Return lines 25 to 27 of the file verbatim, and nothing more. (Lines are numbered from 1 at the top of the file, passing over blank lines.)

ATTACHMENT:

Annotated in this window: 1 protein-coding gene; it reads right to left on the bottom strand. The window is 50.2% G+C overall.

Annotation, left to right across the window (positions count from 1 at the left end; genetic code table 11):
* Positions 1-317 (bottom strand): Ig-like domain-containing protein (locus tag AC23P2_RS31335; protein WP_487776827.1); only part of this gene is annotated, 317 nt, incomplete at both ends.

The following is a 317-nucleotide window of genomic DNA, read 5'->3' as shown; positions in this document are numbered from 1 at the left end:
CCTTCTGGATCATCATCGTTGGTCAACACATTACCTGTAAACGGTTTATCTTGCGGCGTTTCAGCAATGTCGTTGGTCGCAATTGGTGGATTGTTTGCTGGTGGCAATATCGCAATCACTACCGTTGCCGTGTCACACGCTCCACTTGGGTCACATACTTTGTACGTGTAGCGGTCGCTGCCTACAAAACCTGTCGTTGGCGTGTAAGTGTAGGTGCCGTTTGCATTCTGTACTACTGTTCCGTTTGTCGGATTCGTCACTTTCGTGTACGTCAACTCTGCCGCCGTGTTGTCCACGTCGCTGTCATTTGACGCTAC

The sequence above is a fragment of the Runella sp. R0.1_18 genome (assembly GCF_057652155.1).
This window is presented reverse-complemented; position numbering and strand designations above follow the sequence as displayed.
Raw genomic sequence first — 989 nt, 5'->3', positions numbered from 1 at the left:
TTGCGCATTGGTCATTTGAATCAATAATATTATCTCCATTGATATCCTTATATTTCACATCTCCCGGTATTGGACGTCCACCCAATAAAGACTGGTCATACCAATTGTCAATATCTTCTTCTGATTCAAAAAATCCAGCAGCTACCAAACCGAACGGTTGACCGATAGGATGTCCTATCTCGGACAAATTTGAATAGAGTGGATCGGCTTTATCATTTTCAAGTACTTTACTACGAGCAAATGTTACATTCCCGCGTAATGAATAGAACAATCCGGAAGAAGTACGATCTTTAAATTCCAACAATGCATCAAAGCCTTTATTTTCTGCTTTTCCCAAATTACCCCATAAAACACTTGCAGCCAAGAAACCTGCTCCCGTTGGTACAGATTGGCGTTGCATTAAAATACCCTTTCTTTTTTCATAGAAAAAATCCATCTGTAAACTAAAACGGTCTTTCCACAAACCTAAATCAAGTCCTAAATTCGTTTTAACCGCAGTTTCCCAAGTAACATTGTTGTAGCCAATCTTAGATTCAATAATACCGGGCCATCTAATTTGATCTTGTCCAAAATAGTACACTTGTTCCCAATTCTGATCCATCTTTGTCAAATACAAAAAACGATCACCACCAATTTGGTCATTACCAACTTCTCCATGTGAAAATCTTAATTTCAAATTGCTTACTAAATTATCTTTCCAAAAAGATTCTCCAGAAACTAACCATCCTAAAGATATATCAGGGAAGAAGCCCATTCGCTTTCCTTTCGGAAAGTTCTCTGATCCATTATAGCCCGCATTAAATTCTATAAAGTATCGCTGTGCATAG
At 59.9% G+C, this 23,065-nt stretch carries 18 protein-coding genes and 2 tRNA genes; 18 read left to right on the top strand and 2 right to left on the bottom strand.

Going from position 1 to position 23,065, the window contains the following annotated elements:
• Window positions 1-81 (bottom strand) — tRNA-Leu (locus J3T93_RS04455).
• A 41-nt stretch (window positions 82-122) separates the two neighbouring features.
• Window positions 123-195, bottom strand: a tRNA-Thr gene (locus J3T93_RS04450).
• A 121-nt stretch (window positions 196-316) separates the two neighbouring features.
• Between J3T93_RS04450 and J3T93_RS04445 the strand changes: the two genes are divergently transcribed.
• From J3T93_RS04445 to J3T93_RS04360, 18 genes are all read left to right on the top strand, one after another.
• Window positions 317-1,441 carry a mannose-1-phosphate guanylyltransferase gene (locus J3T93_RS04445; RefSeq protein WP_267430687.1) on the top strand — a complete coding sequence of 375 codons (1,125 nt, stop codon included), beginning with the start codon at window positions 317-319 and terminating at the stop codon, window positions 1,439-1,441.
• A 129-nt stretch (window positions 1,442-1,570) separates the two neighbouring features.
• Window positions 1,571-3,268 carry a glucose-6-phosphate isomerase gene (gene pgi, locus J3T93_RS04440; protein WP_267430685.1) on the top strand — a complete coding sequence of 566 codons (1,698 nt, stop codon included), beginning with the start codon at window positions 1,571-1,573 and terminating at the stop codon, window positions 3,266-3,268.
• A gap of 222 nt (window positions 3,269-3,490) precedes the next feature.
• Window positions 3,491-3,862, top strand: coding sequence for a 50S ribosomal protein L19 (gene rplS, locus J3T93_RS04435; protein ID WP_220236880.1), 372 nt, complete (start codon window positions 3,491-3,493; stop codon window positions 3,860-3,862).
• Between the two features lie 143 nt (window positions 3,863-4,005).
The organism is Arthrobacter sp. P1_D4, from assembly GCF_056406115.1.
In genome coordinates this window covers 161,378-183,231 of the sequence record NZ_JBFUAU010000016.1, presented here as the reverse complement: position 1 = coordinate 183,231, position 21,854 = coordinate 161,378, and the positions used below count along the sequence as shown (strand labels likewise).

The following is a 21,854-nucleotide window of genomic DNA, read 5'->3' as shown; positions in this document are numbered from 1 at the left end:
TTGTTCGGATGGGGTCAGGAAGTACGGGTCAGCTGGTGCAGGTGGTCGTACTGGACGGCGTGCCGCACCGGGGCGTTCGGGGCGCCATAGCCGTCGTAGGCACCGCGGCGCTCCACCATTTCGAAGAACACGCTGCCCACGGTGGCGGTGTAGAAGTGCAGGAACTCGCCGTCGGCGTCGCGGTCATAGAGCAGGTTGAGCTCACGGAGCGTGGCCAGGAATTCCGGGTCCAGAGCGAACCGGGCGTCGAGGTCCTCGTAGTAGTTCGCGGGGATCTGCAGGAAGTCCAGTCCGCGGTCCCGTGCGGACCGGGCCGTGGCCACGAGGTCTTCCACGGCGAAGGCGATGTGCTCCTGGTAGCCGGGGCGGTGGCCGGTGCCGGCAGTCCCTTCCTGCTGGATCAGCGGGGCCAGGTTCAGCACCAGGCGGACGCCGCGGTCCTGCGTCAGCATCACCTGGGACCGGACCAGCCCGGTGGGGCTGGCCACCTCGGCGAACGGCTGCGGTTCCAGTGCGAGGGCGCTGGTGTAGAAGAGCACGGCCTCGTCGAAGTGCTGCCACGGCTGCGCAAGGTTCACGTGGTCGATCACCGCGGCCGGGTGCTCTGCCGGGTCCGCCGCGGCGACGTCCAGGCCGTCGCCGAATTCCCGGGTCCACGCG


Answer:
In genome coordinates this window covers 161,378-183,231 of the sequence record NZ_JBFUAU010000016.1, presented here as the reverse complement: position 1 = coordinate 183,231, position 21,854 = coordinate 161,378, and the positions used below count along the sequence as shown (strand labels likewise).

The following is a 21,854-nucleotide window of genomic DNA, read 5'->3' as shown; positions in this document are numbered from 1 at the left end:
TTGTTCGGATGGGGTCAGGAAGTACGGGTCAGCTGGTGCAGGTGGTCGTACTGGACGGCGTGCCGCACCGGGGCGTTCGGGGCGCCATAGCCGTCGTAGGCACCGCGGCGCTCCACCATTTCGAAGAACACGCTGCCCACGGTGGCGGTGTAGAAGTGCAGGAACTCGCCGTCGGCGTCGCGGTCATAGAGCAGGTTGAGCTCACGGAGCGTGGCCAGGAATTCCGGGTCCAGAGCGAACCGGGCGTCGAGGTCCTCGTAGTAGTTCGCGGGGATCTGCAGGAAGTCCAGTCCGCGGTCCCGTGCGGACCGGGCCGTGGCCACGAGGTCTTCCACGGCGAAGGCGATGTGCTCCTGGTAGCCGGGGCGGTGGCCGGTGCCGGCAGTCCCTTCCTGCTGGATCAGCGGGGCCAGGTTCAGCACCAGGCGGACGCCGCGGTCCTGCGTCAGCATCACCTGGGACCGGACCAGCCCGGTGGGGCTGGCCACCTCGGCGAACGGCTGCGGTTCCAGTGCGAGGGCGCTGGTGTAGAAGAGCACGGCCTCGTCGAAGTGCTGCCACGGCTGCGCAAGGTTCACGTGGTCGATCACCGCGGCCGGGTGCTCTGCCGGGTCCGCCGCGGCGACGTCCAGGCCGTCGCCGAATTCCCGGGTCCACGCG